If you’re white and you’re against affirmative action because you think it’s “racist,” I have news for you: This is perpetuating a system that privileges white people. And white privilege is a product of racism. Have you ever thought, “This is unfair! Why should minority students have an advantage over me in the college process?” Guess what, you have an advantage over them in almost any other area of life. Harvard sociology professor Devah Pager conducted a 2007 study that observed how race and incarceration affect the economy on a large scale for her book titled “Marked: Race, Crime, and Finding Work in an Era of Mass Incarceration.” She found that a white man who just left prison is equally as likely to get hired as a Black man with no criminal record. Do you think that seems fair?
At the University, I have sat in many a classroom marked by homogeneity with a white majority. According the University’s Diversity, Equity and Inclusion site, University President Mark Schlissel has a plan to combat this issue. This plan involves teach-ins, talks and guest speakers. To be honest, I am skeptical this will promote any true progress.
The reality is, to achieve true inclusion, we must start by increasing the diversity of our student body’s racial and cultural makeup. The University needs affirmative action.
Last April, the Supreme Court upheld a Michigan law that made considering race in the admissions process illegal for public universities. This decision focused on the constitutionality of the issue. The associate justices wrote more than 100 pages of opinion on this difficult decision. This is a sensitive issue, and the justices displayed a wide variety of opinions. Justice Sonia Sotomayor famously wrote that she believes affirmative action got her to Princeton and to where she is today. Her emotional piece explains the experience of many minority students who are given the opportunity to succeed at a prestigious university. Affirmative action remains illegal in Florida and California as well. Though many want to believe we live in a post-racial society in which everyone is seen equally, we do not. So rather than pretending we’ve made such progress, we need to start working toward better inclusion.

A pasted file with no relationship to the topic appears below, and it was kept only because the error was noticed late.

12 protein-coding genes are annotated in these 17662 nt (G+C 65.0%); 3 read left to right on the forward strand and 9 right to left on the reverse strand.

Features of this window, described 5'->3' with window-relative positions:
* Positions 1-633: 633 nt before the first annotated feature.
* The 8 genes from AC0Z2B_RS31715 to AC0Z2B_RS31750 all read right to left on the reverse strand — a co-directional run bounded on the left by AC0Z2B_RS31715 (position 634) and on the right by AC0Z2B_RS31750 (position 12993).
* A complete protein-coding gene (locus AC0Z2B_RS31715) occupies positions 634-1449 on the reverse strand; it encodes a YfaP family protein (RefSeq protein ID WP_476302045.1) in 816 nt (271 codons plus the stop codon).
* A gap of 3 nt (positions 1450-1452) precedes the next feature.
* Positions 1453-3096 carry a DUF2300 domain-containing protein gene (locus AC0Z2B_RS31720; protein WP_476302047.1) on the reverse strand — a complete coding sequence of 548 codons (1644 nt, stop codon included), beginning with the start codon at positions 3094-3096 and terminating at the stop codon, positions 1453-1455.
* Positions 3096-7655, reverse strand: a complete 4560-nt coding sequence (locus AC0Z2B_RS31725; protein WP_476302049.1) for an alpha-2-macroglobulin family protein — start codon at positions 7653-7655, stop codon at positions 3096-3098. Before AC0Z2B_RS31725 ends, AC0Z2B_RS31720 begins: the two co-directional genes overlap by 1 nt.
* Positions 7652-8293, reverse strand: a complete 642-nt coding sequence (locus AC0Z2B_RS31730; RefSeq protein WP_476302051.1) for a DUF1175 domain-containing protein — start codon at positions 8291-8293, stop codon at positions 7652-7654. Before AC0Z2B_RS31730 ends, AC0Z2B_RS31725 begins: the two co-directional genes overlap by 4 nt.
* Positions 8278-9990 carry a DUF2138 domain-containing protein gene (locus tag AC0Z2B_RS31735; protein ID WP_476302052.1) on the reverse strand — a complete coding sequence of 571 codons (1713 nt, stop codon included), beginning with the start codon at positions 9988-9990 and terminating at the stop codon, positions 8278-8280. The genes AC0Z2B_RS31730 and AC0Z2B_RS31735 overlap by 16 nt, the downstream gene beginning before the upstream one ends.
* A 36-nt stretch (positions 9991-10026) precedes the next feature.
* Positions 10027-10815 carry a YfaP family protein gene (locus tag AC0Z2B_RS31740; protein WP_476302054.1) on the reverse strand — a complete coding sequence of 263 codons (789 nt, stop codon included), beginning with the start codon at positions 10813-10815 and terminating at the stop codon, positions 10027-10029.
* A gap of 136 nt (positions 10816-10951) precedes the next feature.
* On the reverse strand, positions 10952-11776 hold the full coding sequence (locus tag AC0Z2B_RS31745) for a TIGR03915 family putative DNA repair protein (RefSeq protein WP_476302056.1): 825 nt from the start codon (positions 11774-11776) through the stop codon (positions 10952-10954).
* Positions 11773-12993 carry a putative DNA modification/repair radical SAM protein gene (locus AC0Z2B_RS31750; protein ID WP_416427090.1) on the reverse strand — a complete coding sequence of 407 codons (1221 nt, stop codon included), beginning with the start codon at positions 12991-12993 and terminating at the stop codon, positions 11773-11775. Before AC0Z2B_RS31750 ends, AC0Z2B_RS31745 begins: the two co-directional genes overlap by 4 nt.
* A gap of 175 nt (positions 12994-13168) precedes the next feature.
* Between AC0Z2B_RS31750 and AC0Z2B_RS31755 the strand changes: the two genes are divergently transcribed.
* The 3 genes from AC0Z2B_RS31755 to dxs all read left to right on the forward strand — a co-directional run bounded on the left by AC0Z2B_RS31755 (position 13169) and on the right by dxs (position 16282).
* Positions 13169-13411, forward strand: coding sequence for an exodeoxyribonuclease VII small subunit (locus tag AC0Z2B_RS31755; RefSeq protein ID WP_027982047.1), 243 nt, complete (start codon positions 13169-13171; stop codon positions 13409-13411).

People of my generation are extremely committed to promoting inclusion and diversity. We have seen this at Mizzou, Yale and many other universities and institutions over the past several months. Many college students feel strongly that it is time for a change and are willing to fight for it.
I have seen this initiative for change get brushed over at the University. There were a few student demonstrations, many articles written and a public statement from Schlissel, who talks a lot about improving diversity issues without a lot of progress. The desire is there, but not the action. I stand by and watch as the University desperately reaches for some kind of change, but can’t seem to find it. The problem lies within the makeup of the student body. The Office of the Registrar states that less than 5 percent of the entire student body is Black, and less than 5 percent is Hispanic. Meanwhile, according to the 2014 census, the state of Michigan is 19 percent Black and Latino, and the United States is about 30 percent Black and Latino. Without accurate representation of these minority groups, we will never create the change we so desperately need. In order for all University students to have an academic experience that involves multiple perspectives and ideas, there should be greater diversity.
Let me now address some of your concerns. You might be under the impression that affirmative action makes the college process unfair, as it gives people an advantage just because of their race, something they have no control over. Is it fair that some students get a full scholarship based on their athletic ability? What about having an expensive ACT tutor or going to a private school with smaller and more engaging classes? In-state versus out-of-state? Is any of this fair? Some students may have spent high school focusing on saving up for their tuition rather than focusing on their GPA. Nothing about this process is fair. Some students come from families wealthy enough that the admissions office sees only a dollar sign when they read their application. Why stop at affirmative action? Why stop where an advantage in the process will allow all students to grow by improving the diversity of the student body?
None of this is to say that I think that students of color do not have the academic ability or drive to get into prestigious universities on their own. Rather, many are disadvantaged by their life experiences, and deserve a leg up to compensate for earlier obstacles. Students of color often come from families less likely to afford tutors and expensive testing to receive much-needed extra time, among many other disadvantages.
Our country has a history of hundreds of years of enslavement, torture and other horrors white Europeans inflicted upon people of color. We cannot even the playing field by pretending it never happened. We must work toward a system of equality and change. If the University of Michigan wants to achieve a truly diverse student body, we must begin with the admissions process.
Alison Schalop can be reached at firstname.lastname@example.org.